Play-offs are all the rage, with three events in the last fortnight decided by extra holes.
We’ve been fortunate enough to have two of them in the last two years at The Masters.
They’ve thrown up Bubba Watson’s miraculous shot last year, and then the classic duel between Adam Scott and Angel Cabrera two weeks ago.
However, these dramatic scenarios can often be anti-climactic, and that was certainly the case at last Sunday’s Spanish Open.
Organisers made a huge mistake by declaring there would only be one play-off hole. It was a difficult par-four and the chances of a birdie weren’t great.
After a few holes, it was starting to become boring as the players hit the same shots over and over and TV viewers were switching off.
France’s Raphael Jacquelin eventually birdied the 18th hole at the ninth time of asking to take the title.
It equalled the European Tour’s longest-ever play-off, but that’s not a record anyone should be proud of and something needs to change.
A play-off is effectively matchplay. In that case, is it right to decide a 72-hole strokeplay event in that way?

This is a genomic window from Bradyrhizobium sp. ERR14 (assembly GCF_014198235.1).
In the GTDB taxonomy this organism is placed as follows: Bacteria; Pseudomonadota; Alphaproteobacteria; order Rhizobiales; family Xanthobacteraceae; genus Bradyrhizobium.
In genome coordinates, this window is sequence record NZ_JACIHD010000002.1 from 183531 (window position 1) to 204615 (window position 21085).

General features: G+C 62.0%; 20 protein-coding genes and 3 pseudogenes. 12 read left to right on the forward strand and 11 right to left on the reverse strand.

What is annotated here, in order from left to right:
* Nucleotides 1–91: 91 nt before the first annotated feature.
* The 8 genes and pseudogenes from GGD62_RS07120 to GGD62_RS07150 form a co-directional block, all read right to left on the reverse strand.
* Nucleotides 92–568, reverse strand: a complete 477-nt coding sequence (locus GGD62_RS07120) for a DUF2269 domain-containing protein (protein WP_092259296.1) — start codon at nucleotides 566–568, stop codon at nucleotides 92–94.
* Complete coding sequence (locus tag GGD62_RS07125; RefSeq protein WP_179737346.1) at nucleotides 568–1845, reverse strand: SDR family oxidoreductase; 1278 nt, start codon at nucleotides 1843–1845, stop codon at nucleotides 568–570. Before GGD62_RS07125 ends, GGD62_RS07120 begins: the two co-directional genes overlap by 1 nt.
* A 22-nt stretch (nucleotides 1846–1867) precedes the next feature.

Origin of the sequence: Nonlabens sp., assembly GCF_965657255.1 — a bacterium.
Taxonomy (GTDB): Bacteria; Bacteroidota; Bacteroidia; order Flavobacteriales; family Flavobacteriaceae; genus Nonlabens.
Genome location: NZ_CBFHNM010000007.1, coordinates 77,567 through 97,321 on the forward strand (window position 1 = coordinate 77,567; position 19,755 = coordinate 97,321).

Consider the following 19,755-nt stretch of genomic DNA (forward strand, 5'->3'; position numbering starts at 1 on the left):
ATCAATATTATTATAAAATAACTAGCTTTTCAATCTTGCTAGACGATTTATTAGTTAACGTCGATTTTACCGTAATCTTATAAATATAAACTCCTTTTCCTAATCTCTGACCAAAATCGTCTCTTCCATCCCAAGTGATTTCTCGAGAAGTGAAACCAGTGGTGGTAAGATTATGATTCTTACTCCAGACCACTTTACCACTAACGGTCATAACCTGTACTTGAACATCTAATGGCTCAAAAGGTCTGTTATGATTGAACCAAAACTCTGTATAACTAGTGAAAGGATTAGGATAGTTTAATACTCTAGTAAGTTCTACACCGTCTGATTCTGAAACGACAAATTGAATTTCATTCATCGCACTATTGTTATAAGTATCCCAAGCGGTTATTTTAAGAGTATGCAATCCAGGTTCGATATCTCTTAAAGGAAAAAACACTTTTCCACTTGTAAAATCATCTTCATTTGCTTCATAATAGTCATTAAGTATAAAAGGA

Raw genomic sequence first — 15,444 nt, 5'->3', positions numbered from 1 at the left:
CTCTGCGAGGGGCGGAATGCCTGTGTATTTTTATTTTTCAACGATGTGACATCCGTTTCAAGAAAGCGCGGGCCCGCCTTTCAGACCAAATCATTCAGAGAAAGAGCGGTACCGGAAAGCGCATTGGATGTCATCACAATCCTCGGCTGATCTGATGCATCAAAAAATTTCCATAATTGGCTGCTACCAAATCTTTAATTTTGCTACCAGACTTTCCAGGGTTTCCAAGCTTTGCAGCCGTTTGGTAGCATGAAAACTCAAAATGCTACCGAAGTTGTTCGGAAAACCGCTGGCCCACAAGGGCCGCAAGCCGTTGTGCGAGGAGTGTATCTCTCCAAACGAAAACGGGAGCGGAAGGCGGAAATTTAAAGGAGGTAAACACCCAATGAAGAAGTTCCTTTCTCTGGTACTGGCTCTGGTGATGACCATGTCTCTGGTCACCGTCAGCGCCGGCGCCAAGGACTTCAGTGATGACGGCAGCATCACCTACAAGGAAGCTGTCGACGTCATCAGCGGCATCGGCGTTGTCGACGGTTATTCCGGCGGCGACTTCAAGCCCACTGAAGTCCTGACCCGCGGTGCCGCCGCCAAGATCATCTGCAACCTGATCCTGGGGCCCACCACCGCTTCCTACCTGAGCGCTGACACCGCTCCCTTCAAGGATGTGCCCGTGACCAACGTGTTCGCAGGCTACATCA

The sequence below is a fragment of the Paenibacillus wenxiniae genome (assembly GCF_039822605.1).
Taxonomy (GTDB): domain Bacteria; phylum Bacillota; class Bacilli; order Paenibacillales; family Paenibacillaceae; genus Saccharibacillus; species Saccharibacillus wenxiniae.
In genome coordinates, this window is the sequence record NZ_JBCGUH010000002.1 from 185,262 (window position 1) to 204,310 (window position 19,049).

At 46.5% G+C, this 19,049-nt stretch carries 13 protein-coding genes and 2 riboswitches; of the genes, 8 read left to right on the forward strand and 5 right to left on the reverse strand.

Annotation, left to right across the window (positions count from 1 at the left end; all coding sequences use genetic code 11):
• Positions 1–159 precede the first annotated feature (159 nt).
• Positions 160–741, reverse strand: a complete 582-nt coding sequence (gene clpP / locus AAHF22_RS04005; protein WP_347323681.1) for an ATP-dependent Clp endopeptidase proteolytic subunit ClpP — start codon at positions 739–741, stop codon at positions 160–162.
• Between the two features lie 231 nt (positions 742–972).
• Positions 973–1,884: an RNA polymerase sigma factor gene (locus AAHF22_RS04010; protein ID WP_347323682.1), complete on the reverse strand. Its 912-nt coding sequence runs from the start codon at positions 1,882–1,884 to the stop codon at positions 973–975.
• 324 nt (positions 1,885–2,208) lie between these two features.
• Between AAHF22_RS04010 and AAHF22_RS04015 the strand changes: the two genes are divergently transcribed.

One amazing shot like Bubba’s, or one mistake from the opponent, and it’s all over.
I prefer the system at The Open, where we have a four-hole play-off, and the US PGA, where it’s a three-hole shoot-out.
It may not be as exciting, but it’s fairer and it still uses a cumulative aggregate score, like that used over the four actual rounds.
The US Open persists with an 18-hole play-off on the Monday, but that will have to change.
It’s old-fashioned, and these days TV, spectators and the players themselves want a tournament to finish on Sunday.
I was involved in a few play-offs in my own career. Some went for me, others against me.
My most memorable one was beating the great Gary Player to win the Dunlop Masters at St Pierre in 1974.
I had missed a six-footer to win the tournament on the last, but going into a play-off with Gary, I felt I had nothing to lose.
Top players don’t like 18-hole matchplay because anything can happen and that’s even more the case over one hole.
That day I could just sense that Gary (left) was a bit uneasy.
It was a driveable par-four and I hit one just short of the green, chipped up to two feet and made my birdie to win.
Gary has always believed that if the scores are level, there should be joint winners. But the records show me as the Champion not both of us!
I was involved in another play-off for the Young Professionals Championship in 1969 at Bristol & Clifton against my good friend, Brian Barnes.
I found the green and Brian had gone long, and he didn’t have a great short game.
I thought I had him but lo and behold, he chipped in to beat me!
GRAEME McDOWELL’S play-off victory over Webb Simpson at the Heritage last Sunday was a great boost for European golf.
It was a tremendous response to missing the cut at Augusta, and showed that mental toughness is the Irishman’s biggest weapon.
Hopefully, our other US-based players can feed off this success as we now move towards a string of big tournaments.